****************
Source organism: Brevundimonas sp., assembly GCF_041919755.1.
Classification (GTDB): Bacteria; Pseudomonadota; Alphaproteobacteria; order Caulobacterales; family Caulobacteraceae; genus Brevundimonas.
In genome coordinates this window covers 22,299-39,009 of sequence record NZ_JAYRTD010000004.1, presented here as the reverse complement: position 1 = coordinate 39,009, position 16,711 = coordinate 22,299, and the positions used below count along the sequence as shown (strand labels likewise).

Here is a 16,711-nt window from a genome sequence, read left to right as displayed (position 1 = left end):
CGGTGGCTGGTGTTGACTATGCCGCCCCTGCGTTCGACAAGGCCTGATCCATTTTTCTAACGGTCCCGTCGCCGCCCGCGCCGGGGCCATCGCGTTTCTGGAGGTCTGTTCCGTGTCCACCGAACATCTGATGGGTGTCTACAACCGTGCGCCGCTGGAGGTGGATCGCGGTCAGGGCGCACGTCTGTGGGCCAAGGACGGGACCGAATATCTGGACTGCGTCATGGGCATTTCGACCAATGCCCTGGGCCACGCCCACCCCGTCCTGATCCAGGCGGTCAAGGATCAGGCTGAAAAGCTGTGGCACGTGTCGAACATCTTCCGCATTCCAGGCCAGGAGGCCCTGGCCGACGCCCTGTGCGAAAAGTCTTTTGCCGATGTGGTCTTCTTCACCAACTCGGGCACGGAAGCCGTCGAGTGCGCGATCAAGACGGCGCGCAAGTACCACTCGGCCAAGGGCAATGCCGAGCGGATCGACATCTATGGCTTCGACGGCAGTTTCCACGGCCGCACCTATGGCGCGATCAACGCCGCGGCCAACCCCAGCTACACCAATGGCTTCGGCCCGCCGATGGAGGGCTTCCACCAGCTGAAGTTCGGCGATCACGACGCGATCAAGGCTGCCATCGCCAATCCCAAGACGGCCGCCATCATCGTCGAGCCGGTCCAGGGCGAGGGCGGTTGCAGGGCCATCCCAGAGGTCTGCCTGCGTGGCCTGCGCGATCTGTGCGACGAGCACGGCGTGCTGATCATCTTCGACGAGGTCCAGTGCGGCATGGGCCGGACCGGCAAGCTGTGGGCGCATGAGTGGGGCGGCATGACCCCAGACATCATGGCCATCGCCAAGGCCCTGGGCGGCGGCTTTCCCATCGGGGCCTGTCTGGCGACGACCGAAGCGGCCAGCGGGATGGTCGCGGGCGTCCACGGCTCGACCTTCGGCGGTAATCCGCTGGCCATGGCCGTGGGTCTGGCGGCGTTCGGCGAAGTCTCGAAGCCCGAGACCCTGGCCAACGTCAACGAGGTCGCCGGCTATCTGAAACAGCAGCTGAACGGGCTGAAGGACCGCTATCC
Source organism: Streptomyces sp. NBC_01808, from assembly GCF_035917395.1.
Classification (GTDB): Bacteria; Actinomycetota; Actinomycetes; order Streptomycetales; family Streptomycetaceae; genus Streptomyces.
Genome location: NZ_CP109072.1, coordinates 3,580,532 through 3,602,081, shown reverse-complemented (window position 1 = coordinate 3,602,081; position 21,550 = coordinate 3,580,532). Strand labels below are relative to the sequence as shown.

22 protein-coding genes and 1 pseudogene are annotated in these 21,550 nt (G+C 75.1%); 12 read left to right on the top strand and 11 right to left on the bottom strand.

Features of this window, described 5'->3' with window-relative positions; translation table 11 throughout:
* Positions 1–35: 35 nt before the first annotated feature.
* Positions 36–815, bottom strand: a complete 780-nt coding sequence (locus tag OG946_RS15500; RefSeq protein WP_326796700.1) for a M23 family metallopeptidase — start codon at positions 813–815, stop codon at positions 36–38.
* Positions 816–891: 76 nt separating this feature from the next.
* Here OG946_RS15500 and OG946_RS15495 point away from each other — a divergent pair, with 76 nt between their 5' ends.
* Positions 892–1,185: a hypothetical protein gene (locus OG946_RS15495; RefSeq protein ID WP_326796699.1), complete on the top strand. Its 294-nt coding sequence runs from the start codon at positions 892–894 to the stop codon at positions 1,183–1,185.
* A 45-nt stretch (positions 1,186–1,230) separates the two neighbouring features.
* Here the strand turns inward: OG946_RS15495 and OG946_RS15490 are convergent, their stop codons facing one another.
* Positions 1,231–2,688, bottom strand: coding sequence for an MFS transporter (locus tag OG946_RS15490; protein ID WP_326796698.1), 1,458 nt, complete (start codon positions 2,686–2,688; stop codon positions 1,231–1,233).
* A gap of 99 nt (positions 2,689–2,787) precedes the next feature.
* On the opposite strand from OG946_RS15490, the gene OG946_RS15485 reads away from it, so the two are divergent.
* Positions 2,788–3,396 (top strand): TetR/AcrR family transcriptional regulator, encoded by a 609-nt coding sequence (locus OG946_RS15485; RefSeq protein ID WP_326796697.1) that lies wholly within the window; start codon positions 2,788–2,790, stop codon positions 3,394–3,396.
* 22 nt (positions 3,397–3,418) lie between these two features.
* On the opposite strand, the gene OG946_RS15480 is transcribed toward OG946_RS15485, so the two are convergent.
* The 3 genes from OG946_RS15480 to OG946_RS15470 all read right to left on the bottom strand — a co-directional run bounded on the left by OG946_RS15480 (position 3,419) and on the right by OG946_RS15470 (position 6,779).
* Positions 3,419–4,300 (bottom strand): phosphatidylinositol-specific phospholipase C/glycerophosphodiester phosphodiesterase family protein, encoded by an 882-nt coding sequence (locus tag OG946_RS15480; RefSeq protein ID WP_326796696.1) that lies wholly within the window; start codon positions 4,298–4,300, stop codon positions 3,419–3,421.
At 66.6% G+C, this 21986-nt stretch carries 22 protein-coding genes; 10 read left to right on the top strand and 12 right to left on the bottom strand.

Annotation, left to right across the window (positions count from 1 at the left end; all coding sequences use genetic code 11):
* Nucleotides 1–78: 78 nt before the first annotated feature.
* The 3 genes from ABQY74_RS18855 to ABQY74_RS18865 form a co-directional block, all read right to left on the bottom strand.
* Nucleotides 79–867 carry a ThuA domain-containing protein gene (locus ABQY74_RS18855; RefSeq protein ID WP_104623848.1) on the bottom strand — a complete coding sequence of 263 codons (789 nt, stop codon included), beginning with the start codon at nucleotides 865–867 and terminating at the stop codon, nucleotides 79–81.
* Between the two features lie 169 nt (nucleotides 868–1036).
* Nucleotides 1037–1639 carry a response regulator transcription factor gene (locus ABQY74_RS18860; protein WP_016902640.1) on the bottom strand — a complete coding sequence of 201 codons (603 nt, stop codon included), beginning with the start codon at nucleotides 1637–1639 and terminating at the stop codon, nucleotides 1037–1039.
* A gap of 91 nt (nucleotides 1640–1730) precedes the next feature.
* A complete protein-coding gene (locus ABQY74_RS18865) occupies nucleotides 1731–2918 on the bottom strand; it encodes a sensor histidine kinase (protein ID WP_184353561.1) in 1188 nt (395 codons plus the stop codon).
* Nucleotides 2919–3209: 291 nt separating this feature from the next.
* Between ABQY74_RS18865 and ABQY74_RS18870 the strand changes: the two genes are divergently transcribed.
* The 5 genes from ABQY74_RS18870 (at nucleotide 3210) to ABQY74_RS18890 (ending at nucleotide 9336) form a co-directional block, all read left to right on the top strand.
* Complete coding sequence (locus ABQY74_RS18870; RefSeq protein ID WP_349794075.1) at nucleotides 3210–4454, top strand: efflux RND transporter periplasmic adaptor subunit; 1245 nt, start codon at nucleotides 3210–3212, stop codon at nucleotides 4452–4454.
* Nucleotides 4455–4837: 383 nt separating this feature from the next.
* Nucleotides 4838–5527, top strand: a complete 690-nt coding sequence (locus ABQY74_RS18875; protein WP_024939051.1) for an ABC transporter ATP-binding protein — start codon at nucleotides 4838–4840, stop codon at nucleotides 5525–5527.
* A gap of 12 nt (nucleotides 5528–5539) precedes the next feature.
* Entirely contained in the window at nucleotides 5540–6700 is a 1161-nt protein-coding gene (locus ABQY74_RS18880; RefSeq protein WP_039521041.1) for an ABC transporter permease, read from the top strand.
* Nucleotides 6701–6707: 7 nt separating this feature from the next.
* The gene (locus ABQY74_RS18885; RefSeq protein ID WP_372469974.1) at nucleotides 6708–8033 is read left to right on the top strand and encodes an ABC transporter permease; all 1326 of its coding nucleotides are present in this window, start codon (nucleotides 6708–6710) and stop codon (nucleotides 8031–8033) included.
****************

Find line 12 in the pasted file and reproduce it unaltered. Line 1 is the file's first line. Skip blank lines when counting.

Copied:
* Positions 36–815, bottom strand: a complete 780-nt coding sequence (locus tag OG946_RS15500; RefSeq protein WP_326796700.1) for a M23 family metallopeptidase — start codon at positions 813–815, stop codon at positions 36–38.